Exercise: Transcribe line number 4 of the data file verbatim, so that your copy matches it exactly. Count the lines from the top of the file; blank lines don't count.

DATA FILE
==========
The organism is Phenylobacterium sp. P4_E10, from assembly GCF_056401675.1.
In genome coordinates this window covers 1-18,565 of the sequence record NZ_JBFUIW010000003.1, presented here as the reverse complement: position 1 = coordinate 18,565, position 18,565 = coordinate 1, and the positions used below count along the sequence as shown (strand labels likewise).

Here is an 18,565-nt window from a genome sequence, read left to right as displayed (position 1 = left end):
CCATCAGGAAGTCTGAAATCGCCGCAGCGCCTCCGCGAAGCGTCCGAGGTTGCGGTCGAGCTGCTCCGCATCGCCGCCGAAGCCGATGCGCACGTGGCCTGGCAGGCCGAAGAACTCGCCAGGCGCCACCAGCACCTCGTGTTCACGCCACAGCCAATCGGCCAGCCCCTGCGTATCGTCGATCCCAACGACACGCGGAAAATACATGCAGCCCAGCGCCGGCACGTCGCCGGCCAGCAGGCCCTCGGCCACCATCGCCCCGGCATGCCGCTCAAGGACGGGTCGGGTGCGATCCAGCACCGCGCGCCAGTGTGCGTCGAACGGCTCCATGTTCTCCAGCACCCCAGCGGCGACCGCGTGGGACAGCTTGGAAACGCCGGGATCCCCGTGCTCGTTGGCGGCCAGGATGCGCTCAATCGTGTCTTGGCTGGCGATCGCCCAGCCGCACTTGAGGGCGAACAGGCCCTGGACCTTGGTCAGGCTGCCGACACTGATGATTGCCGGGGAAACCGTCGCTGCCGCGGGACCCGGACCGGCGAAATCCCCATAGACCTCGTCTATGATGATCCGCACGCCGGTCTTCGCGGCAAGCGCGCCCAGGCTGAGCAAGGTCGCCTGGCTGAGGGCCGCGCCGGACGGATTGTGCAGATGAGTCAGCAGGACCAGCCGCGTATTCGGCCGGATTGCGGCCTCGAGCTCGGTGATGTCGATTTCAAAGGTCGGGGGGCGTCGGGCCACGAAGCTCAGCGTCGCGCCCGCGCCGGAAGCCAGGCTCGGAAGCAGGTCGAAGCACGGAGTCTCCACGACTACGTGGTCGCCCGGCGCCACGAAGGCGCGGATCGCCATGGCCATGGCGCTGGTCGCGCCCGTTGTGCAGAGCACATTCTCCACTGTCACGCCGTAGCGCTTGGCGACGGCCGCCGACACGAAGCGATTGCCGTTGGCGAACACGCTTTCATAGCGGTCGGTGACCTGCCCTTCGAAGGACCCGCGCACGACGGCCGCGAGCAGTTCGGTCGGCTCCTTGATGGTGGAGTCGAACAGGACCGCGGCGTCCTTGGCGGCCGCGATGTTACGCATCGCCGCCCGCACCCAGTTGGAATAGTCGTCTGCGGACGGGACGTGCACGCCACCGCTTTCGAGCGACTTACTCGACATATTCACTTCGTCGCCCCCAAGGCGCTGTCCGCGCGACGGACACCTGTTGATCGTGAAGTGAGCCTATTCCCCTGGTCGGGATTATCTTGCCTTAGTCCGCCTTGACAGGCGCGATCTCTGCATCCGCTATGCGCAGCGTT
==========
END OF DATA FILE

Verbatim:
CCATCAGGAAGTCTGAAATCGCCGCAGCGCCTCCGCGAAGCGTCCGAGGTTGCGGTCGAGCTGCTCCGCATCGCCGCCGAAGCCGATGCGCACGTGGCCTGGCAGGCCGAAGAACTCGCCAGGCGCCACCAGCACCTCGTGTTCACGCCACAGCCAATCGGCCAGCCCCTGCGTATCGTCGATCCCAACGACACGCGGAAAATACATGCAGCCCAGCGCCGGCACGTCGCCGGCCAGCAGGCCCTCGGCCACCATCGCCCCGGCATGCCGCTCAAGGACGGGTCGGGTGCGATCCAGCACCGCGCGCCAGTGTGCGTCGAACGGCTCCATGTTCTCCAGCACCCCAGCGGCGACCGCGTGGGACAGCTTGGAAACGCCGGGATCCCCGTGCTCGTTGGCGGCCAGGATGCGCTCAATCGTGTCTTGGCTGGCGATCGCCCAGCCGCACTTGAGGGCGAACAGGCCCTGGACCTTGGTCAGGCTGCCGACACTGATGATTGCCGGGGAAACCGTCGCTGCCGCGGGACCCGGACCGGCGAAATCCCCATAGACCTCGTCTATGATGATCCGCACGCCGGTCTTCGCGGCAAGCGCGCCCAGGCTGAGCAAGGTCGCCTGGCTGAGGGCCGCGCCGGACGGATTGTGCAGATGAGTCAGCAGGACCAGCCGCGTATTCGGCCGGATTGCGGCCTCGAGCTCGGTGATGTCGATTTCAAAGGTCGGGGGGCGTCGGGCCACGAAGCTCAGCGTCGCGCCCGCGCCGGAAGCCAGGCTCGGAAGCAGGTCGAAGCACGGAGTCTCCACGACTACGTGGTCGCCCGGCGCCACGAAGGCGCGGATCGCCATGGCCATGGCGCTGGTCGCGCCCGTTGTGCAGAGCACATTCTCCACTGTCACGCCGTAGCGCTTGGCGACGGCCGCCGACACGAAGCGATTGCCGTTGGCGAACACGCTTTCATAGCGGTCGGTGACCTGCCCTTCGAAGGACCCGCGCACGACGGCCGCGAGCAGTTCGGTCGGCTCCTTGATGGTGGAGTCGAACAGGACCGCGGCGTCCTTGGCGGCCGCGATGTTACGCATCGCCGCCCGCACCCAGTTGGAATAGTCGTCTGCGGACGGGACGTGCACGCCACCGCTTTCGAGCGACTTACTCGACATATTCACTTCGTCGCCCCCAAGGCGCTGTCCGCGCGACGGACACCTGTTGATCGTGAAGTGAGCCTATTCCCCTGGTCGGGATTATCTTGCCTTAGTCCGCCTTGACAGGCGCGATCTCTGCATCCGCTATGCGCAGCGTT